The Master of Stair/Book 2/Chapter 5


Twilight was gathering as Lord Stair rode back into Edinburgh; the city lights glimmered through purple haze as the June evening deepened and above the castle that stood black against the sky hung the first star.

Lord Stair was riding slowly from the gate when he had to draw aside to admit the passage of a coach and four; as it swept rattling along the narrow street he recognized the silver and murrey of Lord Wharton's liveries.

Evidently my lord was returning to London; the Earl glanced after the coach with a strange satisfaction and smiled to himself as he noted that the blinds were drawn. Lord Wharton was likely to be afraid of the night air; he pictured him with his hands in a muff seated on cushions as the coach swung through the open gates onto the country road.

Lord Stair went on his way; there were many people about, some excitement or uneasiness appeared to be abroad; he wondered grimly if the messenger from the King had arrived and if these churls mouthed his news already.

No one recognized him in his plain riding-gear; he pulled his beaver further over his eyes and turned into the main street; here the crowd was denser; many were armed; he touched up his tired horse and was breaking into a trot when a girl stepped out from the passers-by and put her hand forcibly on his rein.

"Lord Stair!" she said in a quick whisper.

He stopped, looked down.

"Lord Stair—dinna gang hame!" she said earnestly.

He leaned from the saddle to catch her whisper. "You know me?" he asked easily.

She nodded.

"I hae seen ye ride frae the Parliament, Lord Stair,—dinna gang hame to-nicht!"

"Why, mistress?"

Her eyes glowed in the shadow of her hood.

"They're ganging to burn yer house, Lord Stair—to-nicht—I ken it a' for ma ain Sandy is in it—sae—dinna gang hame!"

She dropped her hand, trembling with excitement.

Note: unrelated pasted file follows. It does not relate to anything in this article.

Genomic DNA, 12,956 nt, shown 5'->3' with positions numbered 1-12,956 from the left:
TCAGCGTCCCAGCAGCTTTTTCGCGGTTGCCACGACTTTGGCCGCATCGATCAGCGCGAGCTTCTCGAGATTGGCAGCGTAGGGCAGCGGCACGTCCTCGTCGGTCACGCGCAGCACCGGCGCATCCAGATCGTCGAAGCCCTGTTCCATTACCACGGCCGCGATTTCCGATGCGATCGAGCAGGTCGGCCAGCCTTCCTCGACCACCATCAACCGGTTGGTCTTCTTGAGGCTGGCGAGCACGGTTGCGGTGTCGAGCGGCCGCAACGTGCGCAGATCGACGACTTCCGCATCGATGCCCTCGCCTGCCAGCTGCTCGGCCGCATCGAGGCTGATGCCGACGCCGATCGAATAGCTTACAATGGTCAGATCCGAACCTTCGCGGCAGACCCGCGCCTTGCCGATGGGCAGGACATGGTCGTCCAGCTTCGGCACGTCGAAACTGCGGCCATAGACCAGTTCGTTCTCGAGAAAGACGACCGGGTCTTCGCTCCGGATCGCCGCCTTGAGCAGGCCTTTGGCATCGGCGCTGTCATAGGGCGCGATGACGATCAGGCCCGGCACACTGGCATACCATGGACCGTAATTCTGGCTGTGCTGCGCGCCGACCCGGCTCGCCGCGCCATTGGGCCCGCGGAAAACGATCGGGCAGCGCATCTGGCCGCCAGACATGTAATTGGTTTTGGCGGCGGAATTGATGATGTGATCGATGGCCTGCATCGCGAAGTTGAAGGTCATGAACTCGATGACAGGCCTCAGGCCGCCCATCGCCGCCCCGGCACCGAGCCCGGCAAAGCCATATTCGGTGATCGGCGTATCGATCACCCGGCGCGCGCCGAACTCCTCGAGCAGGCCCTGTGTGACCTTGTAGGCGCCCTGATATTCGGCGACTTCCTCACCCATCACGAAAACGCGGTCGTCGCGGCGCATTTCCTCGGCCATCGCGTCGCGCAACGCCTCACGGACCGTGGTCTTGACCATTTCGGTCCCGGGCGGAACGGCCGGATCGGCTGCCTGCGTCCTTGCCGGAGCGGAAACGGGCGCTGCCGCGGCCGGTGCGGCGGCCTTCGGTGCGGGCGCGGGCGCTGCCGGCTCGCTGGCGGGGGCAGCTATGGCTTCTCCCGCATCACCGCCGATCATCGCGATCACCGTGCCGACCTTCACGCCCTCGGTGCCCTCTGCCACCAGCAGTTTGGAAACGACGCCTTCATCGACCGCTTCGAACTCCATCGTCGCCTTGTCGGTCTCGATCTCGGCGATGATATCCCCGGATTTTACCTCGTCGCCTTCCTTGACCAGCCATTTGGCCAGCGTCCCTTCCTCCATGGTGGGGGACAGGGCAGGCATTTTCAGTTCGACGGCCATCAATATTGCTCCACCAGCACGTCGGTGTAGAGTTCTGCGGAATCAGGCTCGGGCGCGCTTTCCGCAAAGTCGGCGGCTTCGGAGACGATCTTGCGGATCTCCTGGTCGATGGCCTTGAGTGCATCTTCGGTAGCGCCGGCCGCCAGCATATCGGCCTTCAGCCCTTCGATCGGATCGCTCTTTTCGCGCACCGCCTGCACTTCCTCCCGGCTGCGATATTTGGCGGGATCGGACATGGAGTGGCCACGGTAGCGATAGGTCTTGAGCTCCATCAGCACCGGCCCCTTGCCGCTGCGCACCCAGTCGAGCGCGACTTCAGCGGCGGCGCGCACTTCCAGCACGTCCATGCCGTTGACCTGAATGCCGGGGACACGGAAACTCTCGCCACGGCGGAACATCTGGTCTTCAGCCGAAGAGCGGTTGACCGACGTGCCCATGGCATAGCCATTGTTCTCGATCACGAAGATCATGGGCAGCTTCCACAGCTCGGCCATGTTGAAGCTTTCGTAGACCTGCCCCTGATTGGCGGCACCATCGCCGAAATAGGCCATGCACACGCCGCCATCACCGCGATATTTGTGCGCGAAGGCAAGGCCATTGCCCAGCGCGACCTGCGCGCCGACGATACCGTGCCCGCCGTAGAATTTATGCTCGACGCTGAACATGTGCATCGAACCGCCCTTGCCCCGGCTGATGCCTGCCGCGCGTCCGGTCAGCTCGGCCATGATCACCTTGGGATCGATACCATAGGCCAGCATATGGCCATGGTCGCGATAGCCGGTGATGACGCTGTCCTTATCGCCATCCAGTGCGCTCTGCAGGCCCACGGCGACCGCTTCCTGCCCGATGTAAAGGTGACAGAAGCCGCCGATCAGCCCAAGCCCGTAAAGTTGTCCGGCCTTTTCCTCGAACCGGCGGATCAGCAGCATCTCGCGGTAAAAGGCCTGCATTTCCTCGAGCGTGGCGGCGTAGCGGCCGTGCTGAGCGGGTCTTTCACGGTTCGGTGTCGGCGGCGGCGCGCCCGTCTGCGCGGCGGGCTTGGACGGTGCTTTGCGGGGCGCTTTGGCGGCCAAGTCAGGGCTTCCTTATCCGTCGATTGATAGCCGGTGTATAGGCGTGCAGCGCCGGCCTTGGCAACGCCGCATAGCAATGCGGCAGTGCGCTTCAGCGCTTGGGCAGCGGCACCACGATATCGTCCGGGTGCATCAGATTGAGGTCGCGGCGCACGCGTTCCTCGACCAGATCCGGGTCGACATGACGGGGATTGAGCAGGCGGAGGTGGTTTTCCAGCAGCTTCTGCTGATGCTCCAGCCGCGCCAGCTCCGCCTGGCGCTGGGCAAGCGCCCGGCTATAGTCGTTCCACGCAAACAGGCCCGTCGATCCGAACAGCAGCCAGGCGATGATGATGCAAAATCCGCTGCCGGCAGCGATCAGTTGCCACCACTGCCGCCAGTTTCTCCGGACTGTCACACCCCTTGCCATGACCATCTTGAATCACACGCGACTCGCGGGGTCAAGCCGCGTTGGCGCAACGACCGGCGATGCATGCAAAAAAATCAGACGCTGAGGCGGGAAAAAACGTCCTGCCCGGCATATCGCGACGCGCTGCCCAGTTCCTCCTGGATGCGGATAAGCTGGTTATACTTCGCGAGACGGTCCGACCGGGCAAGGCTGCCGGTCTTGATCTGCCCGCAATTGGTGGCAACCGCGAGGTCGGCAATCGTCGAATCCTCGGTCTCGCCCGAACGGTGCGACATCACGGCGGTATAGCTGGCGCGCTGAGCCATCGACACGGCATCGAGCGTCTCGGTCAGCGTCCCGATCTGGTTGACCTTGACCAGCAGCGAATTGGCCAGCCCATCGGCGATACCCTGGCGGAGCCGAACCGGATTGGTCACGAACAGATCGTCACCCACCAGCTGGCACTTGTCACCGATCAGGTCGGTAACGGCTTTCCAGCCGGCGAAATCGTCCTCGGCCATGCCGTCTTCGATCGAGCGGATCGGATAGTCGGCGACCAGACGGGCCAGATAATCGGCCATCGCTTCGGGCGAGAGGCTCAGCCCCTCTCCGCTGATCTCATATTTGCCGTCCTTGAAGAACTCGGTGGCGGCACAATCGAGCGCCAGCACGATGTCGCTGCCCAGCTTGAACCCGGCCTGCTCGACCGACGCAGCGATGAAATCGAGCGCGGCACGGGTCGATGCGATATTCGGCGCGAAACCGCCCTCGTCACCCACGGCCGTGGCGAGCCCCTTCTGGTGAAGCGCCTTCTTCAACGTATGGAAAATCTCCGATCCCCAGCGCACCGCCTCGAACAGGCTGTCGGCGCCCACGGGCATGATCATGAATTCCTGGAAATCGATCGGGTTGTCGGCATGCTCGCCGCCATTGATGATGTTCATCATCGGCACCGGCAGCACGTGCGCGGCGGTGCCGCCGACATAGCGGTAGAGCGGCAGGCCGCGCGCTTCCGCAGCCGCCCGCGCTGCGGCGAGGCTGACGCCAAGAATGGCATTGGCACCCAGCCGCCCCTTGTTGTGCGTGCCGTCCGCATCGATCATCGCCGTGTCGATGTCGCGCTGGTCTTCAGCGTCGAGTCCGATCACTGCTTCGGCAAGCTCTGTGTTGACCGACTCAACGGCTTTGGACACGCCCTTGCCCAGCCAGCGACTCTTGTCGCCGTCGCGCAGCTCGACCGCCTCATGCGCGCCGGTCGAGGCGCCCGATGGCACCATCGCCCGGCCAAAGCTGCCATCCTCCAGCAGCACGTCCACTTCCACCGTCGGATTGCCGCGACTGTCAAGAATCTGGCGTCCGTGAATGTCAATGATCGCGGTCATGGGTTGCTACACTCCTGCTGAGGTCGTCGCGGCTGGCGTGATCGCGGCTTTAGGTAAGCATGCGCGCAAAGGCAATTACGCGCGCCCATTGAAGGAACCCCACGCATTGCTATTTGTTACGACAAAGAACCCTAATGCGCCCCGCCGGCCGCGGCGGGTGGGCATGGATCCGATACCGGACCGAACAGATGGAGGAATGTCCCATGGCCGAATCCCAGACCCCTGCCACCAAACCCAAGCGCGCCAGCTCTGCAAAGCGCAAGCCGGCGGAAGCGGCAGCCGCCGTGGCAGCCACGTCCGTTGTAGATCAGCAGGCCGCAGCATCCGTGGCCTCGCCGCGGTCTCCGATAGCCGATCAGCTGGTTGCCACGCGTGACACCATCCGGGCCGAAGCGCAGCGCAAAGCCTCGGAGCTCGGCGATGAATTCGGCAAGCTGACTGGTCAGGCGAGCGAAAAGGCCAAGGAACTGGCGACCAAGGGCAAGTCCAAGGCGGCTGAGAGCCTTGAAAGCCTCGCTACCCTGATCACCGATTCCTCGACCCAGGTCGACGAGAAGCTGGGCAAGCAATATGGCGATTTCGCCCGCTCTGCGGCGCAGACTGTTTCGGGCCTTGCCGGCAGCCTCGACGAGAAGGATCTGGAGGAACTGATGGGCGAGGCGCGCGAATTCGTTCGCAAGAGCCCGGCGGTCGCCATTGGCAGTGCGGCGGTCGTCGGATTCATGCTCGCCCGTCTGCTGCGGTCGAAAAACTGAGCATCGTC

"Ye canna save yer house, yet ye can save yer life."

He drew himself erect in his saddle and looked in the direction of his home.

"This is Tweeddale's and Johnstone's setting on."

"Ay, Lord Stair—and the mob will make for yer life."

"I will go and demand soldiers."

"It willna' serve, Lord Stair—they are a' in league wi' the mob."

He knew very well that her words were true. "Thank you, mistress," he said with a sudden smile. "But I must go home—and quickly. I should never have left the house—I did not guess at this."

"Why, Lord Stair? Why must ye gang hame?"

"Because of the Countess: she is alone. Thank you again, mistress."

He lifted his hat for a second and then turned rapidly down the street.

So it had come to this: often had he been face to face with popular wrath; often had he dared and flouted the whole of Scotland and now the crash had come. He glanced down at the people he rode through and his soul shook to think that he should have come to be at their mercy. His mansion was in complete darkness as he rode into the courtyard; it was with a sense of relief that he noticed the empty streets before it, the mob had not gathered yet.

No servant came forward to take his horse; he left the tired animal and entered the house.

One of the footmen stood in the hall, looking pale and frightened.

"Are you the only one?" said Lord Stair.

The man assented in a cowed manner.

"Melville—has Melville gone?"